We are defined by the choices we make and by our outlook on life. All of us begin with dreams of our ideal existence, but invariably, adjustments will be necessary. Whether you support a fatalist philosophy, and/or you follow God’s plan, one thing is certain – life rarely complies with our original design.

Ironically, often the significant challenges for infertility patients to overcome is not the decision of which treatment option to pursue, or even the mounting expense of tests and therapy.


The major obstacles are often dealing with the feelings of shame and failure. Of all the medical diseases, with their associated treatment, infertility patients’ responses to their diagnosis contradicts all other medical approaches to resolution. Imagine a newly diagnosed cancer patient internally bargaining to avoid surgery, chemotherapy and/or radiation determined to heal naturally despite a dismal prognosis. Yet, many infertility patients reject or delay medical assistance for just this same reason.

The ability to conceive, for centuries, has represented the ultimate accomplishment of our species in the strictest evolutionary terms. Women may express their procreative prowess with pride and define the duration of time to conceive as the bench mark of femininity. Whereas men may define their fertility as the extreme representation of virility. These interpretations clearly perpetuate the stigma of infertility and explain a patient’s guilt, isolation, and embarrassment.

Initiation of Infertility

Why is it that the initiation of infertility treatment invokes the sense of defeat in hopeful parents? Certainly this reaction is inappropriate, but also unfair to the patient who is already enduring the emotional devastation of infertility and fearing a life of being childless. Along with a feeling of failure, shame can paralyze and sabotage the path toward fertility. It can also be responsible for clandestine visits to the infertility specialist to withhold the struggle from even the closest family and friends.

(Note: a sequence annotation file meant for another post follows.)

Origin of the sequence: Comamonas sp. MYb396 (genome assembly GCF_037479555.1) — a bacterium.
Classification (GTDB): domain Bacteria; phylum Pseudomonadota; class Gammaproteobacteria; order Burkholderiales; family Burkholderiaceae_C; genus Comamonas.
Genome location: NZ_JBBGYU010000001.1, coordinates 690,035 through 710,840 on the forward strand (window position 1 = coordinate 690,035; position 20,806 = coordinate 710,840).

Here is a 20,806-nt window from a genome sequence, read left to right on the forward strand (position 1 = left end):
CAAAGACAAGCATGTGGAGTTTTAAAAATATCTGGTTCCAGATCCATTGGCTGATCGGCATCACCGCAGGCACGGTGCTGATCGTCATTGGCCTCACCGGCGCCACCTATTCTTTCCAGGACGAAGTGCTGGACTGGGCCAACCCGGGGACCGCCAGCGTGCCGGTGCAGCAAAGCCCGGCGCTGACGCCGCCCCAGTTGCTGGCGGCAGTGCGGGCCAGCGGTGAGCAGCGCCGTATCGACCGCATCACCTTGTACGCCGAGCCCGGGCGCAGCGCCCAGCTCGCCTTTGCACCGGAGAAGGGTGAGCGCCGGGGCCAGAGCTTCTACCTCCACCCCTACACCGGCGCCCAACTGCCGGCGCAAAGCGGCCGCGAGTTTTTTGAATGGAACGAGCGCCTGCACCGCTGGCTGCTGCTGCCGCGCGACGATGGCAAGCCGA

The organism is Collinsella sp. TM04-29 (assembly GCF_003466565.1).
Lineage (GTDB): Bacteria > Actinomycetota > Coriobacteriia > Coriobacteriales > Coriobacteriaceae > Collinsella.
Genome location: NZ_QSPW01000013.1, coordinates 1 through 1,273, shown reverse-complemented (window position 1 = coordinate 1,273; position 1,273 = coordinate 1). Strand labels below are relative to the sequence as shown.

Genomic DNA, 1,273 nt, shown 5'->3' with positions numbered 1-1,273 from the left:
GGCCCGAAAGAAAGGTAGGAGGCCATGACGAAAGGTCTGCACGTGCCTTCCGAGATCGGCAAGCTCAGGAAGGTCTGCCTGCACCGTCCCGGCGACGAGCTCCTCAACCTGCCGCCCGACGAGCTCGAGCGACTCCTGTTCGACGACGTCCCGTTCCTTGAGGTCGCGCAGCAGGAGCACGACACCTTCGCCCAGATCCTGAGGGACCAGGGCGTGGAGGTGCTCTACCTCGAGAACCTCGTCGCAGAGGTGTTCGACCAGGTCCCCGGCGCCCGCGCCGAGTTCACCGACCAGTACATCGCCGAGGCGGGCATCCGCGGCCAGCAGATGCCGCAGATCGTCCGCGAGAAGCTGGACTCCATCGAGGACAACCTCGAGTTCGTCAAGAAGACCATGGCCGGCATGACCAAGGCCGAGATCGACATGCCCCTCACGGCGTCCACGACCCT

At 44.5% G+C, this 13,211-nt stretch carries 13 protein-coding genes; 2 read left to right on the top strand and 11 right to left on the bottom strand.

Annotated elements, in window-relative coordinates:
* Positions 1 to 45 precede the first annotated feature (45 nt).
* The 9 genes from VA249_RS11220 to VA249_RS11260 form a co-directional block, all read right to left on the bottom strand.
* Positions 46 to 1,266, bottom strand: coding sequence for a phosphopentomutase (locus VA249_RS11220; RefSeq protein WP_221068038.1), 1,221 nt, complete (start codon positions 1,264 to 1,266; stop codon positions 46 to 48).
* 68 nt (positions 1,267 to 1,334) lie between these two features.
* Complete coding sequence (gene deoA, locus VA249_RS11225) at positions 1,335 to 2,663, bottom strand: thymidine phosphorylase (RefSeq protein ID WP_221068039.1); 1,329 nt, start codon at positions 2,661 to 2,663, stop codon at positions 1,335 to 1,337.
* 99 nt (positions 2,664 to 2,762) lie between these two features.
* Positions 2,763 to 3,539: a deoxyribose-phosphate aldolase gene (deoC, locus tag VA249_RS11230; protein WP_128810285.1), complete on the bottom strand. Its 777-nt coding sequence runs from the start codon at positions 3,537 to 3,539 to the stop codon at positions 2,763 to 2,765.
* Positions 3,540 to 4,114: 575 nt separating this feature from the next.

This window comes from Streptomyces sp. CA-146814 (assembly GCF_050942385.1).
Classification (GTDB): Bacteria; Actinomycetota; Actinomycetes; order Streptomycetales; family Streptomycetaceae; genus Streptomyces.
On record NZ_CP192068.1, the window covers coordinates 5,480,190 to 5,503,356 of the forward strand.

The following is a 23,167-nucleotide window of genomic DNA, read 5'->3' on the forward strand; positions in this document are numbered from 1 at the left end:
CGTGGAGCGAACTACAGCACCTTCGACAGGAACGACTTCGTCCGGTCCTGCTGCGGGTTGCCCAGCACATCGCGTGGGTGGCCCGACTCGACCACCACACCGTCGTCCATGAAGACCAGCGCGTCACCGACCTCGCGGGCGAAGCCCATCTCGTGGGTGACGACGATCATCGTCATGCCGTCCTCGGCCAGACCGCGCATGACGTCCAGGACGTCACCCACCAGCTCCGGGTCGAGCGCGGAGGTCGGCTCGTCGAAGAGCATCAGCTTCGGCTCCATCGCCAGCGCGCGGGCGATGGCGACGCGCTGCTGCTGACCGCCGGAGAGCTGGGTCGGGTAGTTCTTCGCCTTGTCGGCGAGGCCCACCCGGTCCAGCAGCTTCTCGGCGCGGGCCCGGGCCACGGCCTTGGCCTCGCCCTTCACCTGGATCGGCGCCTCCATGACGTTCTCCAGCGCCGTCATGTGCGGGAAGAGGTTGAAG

As difficult as infertility treatments may be on the patient, alternative options such as the donation of eggs, sperm, embryos, and/or the process of adoption can be a psychological apocalypse by adding one further fear: the loss of anonymity. Specifically, the egg/sperm/embryo donor may want to contact the child one day, or the child will pursue their genetic roots. Fortunately, the former is protected by legal contracts and predetermined arrangements. The latter, while inducing panic in the intended parent, is a natural curiosity reflected by the popularity and number of lineage resources on the internet. Most important, a child pursuing their genetic history is not usually an act towards replacing their true parent(s); biology cannot negate years of nurturing, love, and commitment.

Recently, a delightful couple for which I have been privileged to care, requested I withhold their use of egg donation to their Obstetrician. My reply was reassuring; I would never reveal their treatment option without their approval. There was one problem, her advanced reproductive age would compel her physician to strongly recommend testing for chromosomal abnormalities, such as Down’s Syndrome. Of course the patient could refuse testing, but there was a more important reason she offered for her request – “I don’t want anyone to know it’s not a part of me.”